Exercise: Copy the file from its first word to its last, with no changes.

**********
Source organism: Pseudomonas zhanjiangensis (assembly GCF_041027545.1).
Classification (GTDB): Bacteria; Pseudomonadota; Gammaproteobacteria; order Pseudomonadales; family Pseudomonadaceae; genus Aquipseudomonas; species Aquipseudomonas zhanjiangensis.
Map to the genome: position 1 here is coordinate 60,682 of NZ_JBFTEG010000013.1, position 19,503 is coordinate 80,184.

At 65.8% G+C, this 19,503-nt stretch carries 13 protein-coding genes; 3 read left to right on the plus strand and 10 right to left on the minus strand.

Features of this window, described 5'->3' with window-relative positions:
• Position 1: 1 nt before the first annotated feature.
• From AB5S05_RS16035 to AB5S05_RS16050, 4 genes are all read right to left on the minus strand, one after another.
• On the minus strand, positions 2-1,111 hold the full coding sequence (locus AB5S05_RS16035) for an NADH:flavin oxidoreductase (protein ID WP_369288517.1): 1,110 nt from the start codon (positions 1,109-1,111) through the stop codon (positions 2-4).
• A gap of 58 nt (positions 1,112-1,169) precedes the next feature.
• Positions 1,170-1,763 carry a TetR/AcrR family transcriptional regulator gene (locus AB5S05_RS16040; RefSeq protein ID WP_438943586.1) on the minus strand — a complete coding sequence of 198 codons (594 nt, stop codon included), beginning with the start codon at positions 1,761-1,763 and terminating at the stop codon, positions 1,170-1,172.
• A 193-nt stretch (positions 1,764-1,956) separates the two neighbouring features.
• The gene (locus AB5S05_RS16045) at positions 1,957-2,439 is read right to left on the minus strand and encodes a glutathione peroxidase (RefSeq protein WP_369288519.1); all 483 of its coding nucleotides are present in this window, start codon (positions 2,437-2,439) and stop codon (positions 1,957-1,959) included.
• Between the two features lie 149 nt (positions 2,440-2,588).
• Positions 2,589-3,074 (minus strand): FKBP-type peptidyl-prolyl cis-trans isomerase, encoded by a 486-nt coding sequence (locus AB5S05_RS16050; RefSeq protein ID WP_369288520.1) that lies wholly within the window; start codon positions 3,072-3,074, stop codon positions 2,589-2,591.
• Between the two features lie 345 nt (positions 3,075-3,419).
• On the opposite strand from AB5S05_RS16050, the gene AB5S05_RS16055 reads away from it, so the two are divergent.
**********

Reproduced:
Source organism: Pseudomonas zhanjiangensis (assembly GCF_041027545.1).
Classification (GTDB): Bacteria; Pseudomonadota; Gammaproteobacteria; order Pseudomonadales; family Pseudomonadaceae; genus Aquipseudomonas; species Aquipseudomonas zhanjiangensis.
Map to the genome: position 1 here is coordinate 60,682 of NZ_JBFTEG010000013.1, position 19,503 is coordinate 80,184.

At 65.8% G+C, this 19,503-nt stretch carries 13 protein-coding genes; 3 read left to right on the plus strand and 10 right to left on the minus strand.

Features of this window, described 5'->3' with window-relative positions:
• Position 1: 1 nt before the first annotated feature.
• From AB5S05_RS16035 to AB5S05_RS16050, 4 genes are all read right to left on the minus strand, one after another.
• On the minus strand, positions 2-1,111 hold the full coding sequence (locus AB5S05_RS16035) for an NADH:flavin oxidoreductase (protein ID WP_369288517.1): 1,110 nt from the start codon (positions 1,109-1,111) through the stop codon (positions 2-4).
• A gap of 58 nt (positions 1,112-1,169) precedes the next feature.
• Positions 1,170-1,763 carry a TetR/AcrR family transcriptional regulator gene (locus AB5S05_RS16040; RefSeq protein ID WP_438943586.1) on the minus strand — a complete coding sequence of 198 codons (594 nt, stop codon included), beginning with the start codon at positions 1,761-1,763 and terminating at the stop codon, positions 1,170-1,172.
• A 193-nt stretch (positions 1,764-1,956) separates the two neighbouring features.
• The gene (locus AB5S05_RS16045) at positions 1,957-2,439 is read right to left on the minus strand and encodes a glutathione peroxidase (RefSeq protein WP_369288519.1); all 483 of its coding nucleotides are present in this window, start codon (positions 2,437-2,439) and stop codon (positions 1,957-1,959) included.
• Between the two features lie 149 nt (positions 2,440-2,588).
• Positions 2,589-3,074 (minus strand): FKBP-type peptidyl-prolyl cis-trans isomerase, encoded by a 486-nt coding sequence (locus AB5S05_RS16050; RefSeq protein ID WP_369288520.1) that lies wholly within the window; start codon positions 3,072-3,074, stop codon positions 2,589-2,591.
• Between the two features lie 345 nt (positions 3,075-3,419).
• On the opposite strand from AB5S05_RS16050, the gene AB5S05_RS16055 reads away from it, so the two are divergent.